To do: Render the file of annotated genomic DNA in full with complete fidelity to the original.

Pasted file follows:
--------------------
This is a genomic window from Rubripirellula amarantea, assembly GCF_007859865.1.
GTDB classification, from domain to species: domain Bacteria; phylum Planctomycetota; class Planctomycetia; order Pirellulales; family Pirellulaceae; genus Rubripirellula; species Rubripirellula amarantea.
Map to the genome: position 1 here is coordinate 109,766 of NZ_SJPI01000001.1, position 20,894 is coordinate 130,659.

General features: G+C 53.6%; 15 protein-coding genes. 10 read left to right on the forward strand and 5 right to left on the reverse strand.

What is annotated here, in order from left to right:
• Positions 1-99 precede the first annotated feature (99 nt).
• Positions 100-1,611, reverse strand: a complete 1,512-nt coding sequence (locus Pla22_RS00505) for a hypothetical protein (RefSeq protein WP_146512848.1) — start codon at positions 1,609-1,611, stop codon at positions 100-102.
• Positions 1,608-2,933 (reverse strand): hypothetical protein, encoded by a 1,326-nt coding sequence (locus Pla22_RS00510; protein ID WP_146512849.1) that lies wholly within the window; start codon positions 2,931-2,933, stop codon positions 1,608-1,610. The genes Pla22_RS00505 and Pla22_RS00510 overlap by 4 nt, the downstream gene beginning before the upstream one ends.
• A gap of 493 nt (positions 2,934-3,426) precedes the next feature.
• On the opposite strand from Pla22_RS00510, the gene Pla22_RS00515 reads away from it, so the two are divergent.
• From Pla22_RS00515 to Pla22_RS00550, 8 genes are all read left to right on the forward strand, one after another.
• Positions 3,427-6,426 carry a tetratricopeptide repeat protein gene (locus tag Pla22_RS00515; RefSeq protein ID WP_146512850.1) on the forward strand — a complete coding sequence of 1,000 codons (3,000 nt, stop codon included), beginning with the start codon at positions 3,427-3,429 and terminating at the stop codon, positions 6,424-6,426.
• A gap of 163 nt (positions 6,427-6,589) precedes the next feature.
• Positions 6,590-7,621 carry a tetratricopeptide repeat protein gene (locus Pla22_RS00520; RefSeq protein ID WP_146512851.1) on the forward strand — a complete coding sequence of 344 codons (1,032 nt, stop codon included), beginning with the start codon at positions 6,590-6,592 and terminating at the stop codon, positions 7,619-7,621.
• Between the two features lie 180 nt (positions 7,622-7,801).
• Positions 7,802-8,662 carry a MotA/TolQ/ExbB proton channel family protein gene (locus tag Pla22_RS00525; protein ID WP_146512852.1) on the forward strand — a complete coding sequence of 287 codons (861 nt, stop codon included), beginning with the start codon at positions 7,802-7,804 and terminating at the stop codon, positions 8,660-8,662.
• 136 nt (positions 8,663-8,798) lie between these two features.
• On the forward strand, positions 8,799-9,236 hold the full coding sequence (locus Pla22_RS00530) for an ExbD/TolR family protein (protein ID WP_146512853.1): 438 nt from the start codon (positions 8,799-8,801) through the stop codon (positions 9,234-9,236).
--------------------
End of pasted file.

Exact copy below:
This is a genomic window from Rubripirellula amarantea, assembly GCF_007859865.1.
GTDB classification, from domain to species: domain Bacteria; phylum Planctomycetota; class Planctomycetia; order Pirellulales; family Pirellulaceae; genus Rubripirellula; species Rubripirellula amarantea.
Map to the genome: position 1 here is coordinate 109,766 of NZ_SJPI01000001.1, position 20,894 is coordinate 130,659.

General features: G+C 53.6%; 15 protein-coding genes. 10 read left to right on the forward strand and 5 right to left on the reverse strand.

What is annotated here, in order from left to right:
• Positions 1-99 precede the first annotated feature (99 nt).
• Positions 100-1,611, reverse strand: a complete 1,512-nt coding sequence (locus Pla22_RS00505) for a hypothetical protein (RefSeq protein WP_146512848.1) — start codon at positions 1,609-1,611, stop codon at positions 100-102.
• Positions 1,608-2,933 (reverse strand): hypothetical protein, encoded by a 1,326-nt coding sequence (locus Pla22_RS00510; protein ID WP_146512849.1) that lies wholly within the window; start codon positions 2,931-2,933, stop codon positions 1,608-1,610. The genes Pla22_RS00505 and Pla22_RS00510 overlap by 4 nt, the downstream gene beginning before the upstream one ends.
• A gap of 493 nt (positions 2,934-3,426) precedes the next feature.
• On the opposite strand from Pla22_RS00510, the gene Pla22_RS00515 reads away from it, so the two are divergent.
• From Pla22_RS00515 to Pla22_RS00550, 8 genes are all read left to right on the forward strand, one after another.
• Positions 3,427-6,426 carry a tetratricopeptide repeat protein gene (locus tag Pla22_RS00515; RefSeq protein ID WP_146512850.1) on the forward strand — a complete coding sequence of 1,000 codons (3,000 nt, stop codon included), beginning with the start codon at positions 3,427-3,429 and terminating at the stop codon, positions 6,424-6,426.
• A gap of 163 nt (positions 6,427-6,589) precedes the next feature.
• Positions 6,590-7,621 carry a tetratricopeptide repeat protein gene (locus Pla22_RS00520; RefSeq protein ID WP_146512851.1) on the forward strand — a complete coding sequence of 344 codons (1,032 nt, stop codon included), beginning with the start codon at positions 6,590-6,592 and terminating at the stop codon, positions 7,619-7,621.
• Between the two features lie 180 nt (positions 7,622-7,801).
• Positions 7,802-8,662 carry a MotA/TolQ/ExbB proton channel family protein gene (locus tag Pla22_RS00525; protein ID WP_146512852.1) on the forward strand — a complete coding sequence of 287 codons (861 nt, stop codon included), beginning with the start codon at positions 7,802-7,804 and terminating at the stop codon, positions 8,660-8,662.
• 136 nt (positions 8,663-8,798) lie between these two features.
• On the forward strand, positions 8,799-9,236 hold the full coding sequence (locus Pla22_RS00530) for an ExbD/TolR family protein (protein ID WP_146512853.1): 438 nt from the start codon (positions 8,799-8,801) through the stop codon (positions 9,234-9,236).